Digital Support Line- CancerAid
In June 2017, CancerAid, a digital cancer tool, procured one of the largest investments, of half a million dollars, in the history of the show Shark Tank, Australia. The app quickly rose to the position of number one cancer app in Australia, the UK, and the US. CancerAid is a mobile app that can be used by cancer patients and their caregivers to track the symptoms and treatment and to connect to their families, friends and a community of people with similar experiences. The app has been developed by a team of two Australian oncologists, Dr. Nikhil Pooviah and Dr. Raghav Murali-Ganesh.
The doctors realized during their consultations that better-informed patients with a strong support system showed better treatment outcomes.“People who came in with family members and a ring binder, that sort of system in place with a support mechanism, anecdotally tended to do better, and we were able to prescribe more treatment and they were able to tolerate and manage the side effects better,” says Dr Pooviah.
When a person is diagnosed with cancer, it is an extremely traumatic experience. Sometimes they need to be provided with printed information which might not be up to date. CancerAid addresses this issue by providing them medically reliable up to- date information that they can peruse at their own pace and share with friends and family, says Dr. Murali-Ganesh.
“CancerAid provides patients with personalized cancer information. We also organize the journey so we have a medications area, a symptom journal and we know that living with cancer is an isolating experience, so we have designed a community allowing patients to connect to others going through similar experiences,” says Dr. Pooviah.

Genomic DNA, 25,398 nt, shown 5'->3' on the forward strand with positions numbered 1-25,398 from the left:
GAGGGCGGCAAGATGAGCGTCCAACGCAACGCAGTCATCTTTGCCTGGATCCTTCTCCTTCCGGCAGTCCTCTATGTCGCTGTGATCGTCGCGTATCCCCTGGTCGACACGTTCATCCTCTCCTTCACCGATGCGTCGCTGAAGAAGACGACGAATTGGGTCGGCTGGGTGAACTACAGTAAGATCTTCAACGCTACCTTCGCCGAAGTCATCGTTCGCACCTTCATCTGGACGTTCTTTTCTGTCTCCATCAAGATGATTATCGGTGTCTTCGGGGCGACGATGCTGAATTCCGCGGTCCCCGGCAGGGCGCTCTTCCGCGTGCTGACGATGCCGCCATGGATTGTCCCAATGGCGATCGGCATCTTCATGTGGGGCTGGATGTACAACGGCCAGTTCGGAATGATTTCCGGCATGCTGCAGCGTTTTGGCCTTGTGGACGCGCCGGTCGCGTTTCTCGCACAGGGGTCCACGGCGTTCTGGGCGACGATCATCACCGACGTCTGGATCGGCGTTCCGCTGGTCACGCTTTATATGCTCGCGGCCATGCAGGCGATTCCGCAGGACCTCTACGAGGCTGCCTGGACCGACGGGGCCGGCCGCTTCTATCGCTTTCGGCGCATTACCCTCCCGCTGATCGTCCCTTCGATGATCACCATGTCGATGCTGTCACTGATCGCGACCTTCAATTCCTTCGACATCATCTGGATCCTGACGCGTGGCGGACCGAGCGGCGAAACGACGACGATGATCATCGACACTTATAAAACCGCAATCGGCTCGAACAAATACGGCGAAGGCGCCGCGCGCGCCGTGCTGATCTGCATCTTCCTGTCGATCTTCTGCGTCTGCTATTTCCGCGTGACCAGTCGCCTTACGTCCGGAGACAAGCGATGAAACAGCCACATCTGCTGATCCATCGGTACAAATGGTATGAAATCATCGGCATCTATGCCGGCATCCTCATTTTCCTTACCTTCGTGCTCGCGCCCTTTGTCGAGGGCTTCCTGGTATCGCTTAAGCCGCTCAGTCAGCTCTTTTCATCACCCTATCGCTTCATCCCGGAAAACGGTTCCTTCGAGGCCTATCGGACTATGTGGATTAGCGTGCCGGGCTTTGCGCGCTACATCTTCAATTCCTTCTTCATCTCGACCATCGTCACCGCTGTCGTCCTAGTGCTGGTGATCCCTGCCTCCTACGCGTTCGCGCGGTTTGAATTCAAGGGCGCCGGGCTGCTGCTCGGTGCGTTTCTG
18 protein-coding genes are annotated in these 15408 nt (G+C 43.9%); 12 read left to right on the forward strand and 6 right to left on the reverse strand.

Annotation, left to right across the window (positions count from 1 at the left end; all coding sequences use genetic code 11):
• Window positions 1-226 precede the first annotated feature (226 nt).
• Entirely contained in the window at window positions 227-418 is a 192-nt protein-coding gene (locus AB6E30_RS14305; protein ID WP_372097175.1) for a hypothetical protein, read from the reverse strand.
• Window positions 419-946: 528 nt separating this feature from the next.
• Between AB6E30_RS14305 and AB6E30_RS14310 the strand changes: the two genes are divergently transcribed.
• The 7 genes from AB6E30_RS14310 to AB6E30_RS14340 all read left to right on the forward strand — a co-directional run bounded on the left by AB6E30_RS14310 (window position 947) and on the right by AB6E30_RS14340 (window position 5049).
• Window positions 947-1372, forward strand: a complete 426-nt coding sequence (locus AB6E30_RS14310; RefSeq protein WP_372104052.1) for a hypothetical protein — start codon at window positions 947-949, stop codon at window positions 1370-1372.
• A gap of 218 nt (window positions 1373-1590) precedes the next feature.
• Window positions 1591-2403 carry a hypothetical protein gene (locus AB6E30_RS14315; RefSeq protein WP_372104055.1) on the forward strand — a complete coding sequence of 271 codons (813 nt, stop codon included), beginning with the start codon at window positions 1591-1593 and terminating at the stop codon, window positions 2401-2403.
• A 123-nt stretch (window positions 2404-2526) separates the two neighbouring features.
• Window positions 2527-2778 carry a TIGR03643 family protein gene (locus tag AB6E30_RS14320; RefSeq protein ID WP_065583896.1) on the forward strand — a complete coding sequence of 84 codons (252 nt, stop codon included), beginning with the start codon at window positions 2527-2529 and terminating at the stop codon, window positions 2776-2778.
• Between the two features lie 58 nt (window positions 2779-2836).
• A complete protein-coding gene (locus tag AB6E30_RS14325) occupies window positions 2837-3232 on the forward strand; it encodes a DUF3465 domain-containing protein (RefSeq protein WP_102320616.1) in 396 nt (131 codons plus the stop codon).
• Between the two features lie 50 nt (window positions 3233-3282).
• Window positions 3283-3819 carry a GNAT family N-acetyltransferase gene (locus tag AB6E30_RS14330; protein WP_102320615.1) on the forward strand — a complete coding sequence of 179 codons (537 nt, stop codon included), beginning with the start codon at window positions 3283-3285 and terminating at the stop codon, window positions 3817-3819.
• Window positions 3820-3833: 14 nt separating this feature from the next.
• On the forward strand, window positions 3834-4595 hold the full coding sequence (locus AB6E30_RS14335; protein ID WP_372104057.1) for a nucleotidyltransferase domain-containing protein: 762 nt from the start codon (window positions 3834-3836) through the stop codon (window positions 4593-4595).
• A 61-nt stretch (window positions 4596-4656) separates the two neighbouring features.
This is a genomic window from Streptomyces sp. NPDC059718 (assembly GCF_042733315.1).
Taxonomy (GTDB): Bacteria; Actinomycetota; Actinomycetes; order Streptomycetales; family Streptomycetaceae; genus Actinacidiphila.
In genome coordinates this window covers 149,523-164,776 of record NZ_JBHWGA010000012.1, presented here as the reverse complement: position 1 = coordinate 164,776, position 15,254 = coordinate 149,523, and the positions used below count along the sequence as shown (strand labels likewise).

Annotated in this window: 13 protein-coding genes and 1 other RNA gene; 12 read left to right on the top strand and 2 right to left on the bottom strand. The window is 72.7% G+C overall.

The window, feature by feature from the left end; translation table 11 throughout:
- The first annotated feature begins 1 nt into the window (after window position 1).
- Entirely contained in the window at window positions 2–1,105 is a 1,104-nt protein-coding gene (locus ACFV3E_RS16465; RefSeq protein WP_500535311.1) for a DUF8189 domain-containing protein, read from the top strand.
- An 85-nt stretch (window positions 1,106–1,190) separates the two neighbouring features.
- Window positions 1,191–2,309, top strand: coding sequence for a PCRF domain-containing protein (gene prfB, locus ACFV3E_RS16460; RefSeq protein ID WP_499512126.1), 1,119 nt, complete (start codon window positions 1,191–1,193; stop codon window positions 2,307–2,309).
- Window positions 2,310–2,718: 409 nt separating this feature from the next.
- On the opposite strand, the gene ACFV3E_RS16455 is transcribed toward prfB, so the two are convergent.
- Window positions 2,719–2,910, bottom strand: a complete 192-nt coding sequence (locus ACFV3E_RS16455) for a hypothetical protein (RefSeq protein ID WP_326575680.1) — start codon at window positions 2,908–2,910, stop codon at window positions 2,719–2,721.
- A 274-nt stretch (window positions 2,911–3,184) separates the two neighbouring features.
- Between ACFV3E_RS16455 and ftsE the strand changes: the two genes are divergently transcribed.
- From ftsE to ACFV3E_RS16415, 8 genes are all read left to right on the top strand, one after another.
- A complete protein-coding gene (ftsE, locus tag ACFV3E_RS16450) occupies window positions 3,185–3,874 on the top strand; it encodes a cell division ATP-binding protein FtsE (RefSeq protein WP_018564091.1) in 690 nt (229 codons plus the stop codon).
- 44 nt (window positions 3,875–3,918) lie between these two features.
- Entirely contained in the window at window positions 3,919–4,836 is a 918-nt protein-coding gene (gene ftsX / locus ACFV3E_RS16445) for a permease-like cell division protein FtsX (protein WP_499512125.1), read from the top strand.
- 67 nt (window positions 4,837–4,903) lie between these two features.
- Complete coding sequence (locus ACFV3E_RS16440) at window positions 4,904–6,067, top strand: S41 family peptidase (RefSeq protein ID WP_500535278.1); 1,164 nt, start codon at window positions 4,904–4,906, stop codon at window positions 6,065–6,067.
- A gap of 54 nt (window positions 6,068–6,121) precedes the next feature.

“One Of The Reasons Why Raghav And I Both Became Doctors Was To Help Patients. Canceraid Allows Us To Help Even More Patients Than Ever Before,”Dr Nikhil Pooviah
The community feature has greatly helped the users and this is where they tend to spend the most time. “Patients really like connecting with other people who have gone through similar experiences. Instead of just hearing from the doctors and nurses about how they should feel, hearing from other patients and what they’ve gone through is very powerful,” says Dr. Murali-Ganesh. The app also helps the patients by providing them personalized and reliable cancer information, the ability to journalize their symptoms and feelings and to track appointments. The patients can also nominate family, friends or a member of their medical team who supports them as their “champions”.
Champions are allowed to view the patient’s CancerAid account. The app is available free for patients and caregivers. The hospitals are charged for integrating CancerAid into their electronic medical record, which permits the medical care providers to access the patients’ symptoms logs. This enables hospitals to provide better care at a lower cost with fewer hospital admissions.
The CancerAid team has already received requests to develop it in Spanish, French, Dutch, and Chinese, as well as for other diseases such as diabetes, heart disease, and stroke. The team plans to incorporate artificial intelligence and machine learning into the app in the future and to make it a wearable technology too. “One of the reasons why Raghav and I both became doctors was to help patients. CancerAid allows us to help even more patients than ever before,” says Dr. Pooviah.
The App Way To Better Health
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